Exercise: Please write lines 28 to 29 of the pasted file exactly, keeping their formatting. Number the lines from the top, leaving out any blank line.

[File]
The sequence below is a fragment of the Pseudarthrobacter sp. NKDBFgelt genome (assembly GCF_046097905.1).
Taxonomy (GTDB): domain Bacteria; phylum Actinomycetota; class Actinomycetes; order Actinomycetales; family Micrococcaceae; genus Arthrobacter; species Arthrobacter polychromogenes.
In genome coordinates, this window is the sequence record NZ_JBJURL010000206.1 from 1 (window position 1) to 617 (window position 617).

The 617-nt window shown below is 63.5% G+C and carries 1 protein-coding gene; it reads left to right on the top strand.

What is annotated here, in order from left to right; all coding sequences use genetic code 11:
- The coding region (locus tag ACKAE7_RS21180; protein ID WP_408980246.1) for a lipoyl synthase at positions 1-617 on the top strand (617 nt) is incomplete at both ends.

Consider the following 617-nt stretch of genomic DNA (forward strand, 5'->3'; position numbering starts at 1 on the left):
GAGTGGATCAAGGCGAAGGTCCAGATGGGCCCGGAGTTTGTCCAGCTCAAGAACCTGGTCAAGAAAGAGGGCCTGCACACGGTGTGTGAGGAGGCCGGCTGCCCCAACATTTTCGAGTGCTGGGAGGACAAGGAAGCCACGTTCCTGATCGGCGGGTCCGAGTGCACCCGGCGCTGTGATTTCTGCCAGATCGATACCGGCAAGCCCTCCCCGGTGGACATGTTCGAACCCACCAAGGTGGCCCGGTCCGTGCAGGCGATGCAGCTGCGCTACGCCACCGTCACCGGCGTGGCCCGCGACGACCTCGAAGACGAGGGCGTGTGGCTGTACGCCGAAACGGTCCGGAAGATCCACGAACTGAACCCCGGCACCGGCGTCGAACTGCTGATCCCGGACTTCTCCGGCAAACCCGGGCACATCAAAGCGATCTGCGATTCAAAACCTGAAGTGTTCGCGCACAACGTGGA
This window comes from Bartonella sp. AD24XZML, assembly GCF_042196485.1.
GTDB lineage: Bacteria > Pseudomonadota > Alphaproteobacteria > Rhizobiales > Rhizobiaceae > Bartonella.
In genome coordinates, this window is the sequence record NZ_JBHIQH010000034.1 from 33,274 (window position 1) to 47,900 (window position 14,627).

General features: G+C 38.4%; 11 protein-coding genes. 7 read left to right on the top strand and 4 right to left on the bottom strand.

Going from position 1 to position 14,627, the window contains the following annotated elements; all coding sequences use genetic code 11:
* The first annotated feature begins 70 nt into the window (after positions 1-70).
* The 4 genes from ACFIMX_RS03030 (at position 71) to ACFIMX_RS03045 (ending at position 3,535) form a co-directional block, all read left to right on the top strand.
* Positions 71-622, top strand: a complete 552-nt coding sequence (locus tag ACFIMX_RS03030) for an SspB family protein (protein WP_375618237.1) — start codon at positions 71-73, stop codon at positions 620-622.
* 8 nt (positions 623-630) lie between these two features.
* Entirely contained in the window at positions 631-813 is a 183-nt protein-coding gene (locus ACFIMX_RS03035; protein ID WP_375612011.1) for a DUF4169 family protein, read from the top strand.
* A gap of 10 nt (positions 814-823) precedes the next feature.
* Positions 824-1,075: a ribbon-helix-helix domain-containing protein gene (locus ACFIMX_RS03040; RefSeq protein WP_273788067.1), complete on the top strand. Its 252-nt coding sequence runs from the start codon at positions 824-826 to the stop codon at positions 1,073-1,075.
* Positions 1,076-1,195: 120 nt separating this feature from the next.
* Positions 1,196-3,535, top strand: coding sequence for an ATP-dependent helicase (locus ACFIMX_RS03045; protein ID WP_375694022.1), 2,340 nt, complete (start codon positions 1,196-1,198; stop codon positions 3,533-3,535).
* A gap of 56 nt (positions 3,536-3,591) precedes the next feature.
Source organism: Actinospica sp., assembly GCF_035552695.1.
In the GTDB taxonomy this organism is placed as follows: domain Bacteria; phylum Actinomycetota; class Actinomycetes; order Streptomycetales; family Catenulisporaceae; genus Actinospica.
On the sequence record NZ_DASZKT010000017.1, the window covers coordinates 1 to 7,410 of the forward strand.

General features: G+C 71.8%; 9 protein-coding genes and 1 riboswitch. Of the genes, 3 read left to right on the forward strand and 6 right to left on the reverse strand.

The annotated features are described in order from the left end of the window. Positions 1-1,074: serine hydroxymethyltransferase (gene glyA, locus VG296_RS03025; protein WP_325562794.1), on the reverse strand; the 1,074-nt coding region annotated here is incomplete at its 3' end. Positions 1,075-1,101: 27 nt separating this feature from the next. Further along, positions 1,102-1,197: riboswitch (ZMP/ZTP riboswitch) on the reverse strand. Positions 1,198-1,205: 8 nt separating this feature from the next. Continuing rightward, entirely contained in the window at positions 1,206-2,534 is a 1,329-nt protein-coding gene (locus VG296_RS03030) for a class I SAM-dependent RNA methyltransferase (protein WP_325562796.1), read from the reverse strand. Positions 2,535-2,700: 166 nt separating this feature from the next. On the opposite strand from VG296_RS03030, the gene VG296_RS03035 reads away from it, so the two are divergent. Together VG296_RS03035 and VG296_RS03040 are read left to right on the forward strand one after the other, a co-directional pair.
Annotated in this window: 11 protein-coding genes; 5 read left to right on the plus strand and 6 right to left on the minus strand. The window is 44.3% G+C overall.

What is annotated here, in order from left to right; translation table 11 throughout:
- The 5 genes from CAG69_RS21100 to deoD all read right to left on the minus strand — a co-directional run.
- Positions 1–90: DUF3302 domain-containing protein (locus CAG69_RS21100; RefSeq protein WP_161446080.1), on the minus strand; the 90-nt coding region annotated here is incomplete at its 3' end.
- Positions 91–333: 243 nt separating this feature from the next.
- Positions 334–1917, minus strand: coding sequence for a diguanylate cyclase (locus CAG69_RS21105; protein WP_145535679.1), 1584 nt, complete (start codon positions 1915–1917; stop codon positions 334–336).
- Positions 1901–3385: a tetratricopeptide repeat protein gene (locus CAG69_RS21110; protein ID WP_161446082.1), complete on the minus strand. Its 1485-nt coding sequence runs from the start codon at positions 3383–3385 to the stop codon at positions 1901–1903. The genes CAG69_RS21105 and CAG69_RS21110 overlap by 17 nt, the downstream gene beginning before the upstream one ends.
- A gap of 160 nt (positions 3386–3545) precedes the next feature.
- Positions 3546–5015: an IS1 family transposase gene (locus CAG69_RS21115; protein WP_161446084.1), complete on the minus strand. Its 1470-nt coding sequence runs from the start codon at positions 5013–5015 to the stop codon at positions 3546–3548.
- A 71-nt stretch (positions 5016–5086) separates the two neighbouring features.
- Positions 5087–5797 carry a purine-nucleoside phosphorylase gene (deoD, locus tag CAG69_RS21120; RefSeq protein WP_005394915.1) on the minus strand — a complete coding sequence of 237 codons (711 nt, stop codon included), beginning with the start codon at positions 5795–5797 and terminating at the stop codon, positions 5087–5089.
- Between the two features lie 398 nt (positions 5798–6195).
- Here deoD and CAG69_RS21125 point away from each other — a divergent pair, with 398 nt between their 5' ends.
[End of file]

The annotated features are described in order from the left end of the window. Positions 1-1,074: serine hydroxymethyltransferase (gene glyA, locus VG296_RS03025; protein WP_325562794.1), on the reverse strand; the 1,074-nt coding region annotated here is incomplete at its 3' end. Positions 1,075-1,101: 27 nt separating this feature from the next. Further along, positions 1,102-1,197: riboswitch (ZMP/ZTP riboswitch) on the reverse strand. Positions 1,198-1,205: 8 nt separating this feature from the next. Continuing rightward, entirely contained in the window at positions 1,206-2,534 is a 1,329-nt protein-coding gene (locus VG296_RS03030) for a class I SAM-dependent RNA methyltransferase (protein WP_325562796.1), read from the reverse strand. Positions 2,535-2,700: 166 nt separating this feature from the next. On the opposite strand from VG296_RS03030, the gene VG296_RS03035 reads away from it, so the two are divergent. Together VG296_RS03035 and VG296_RS03040 are read left to right on the forward strand one after the other, a co-directional pair.
Annotated in this window: 11 protein-coding genes; 5 read left to right on the plus strand and 6 right to left on the minus strand. The window is 44.3% G+C overall.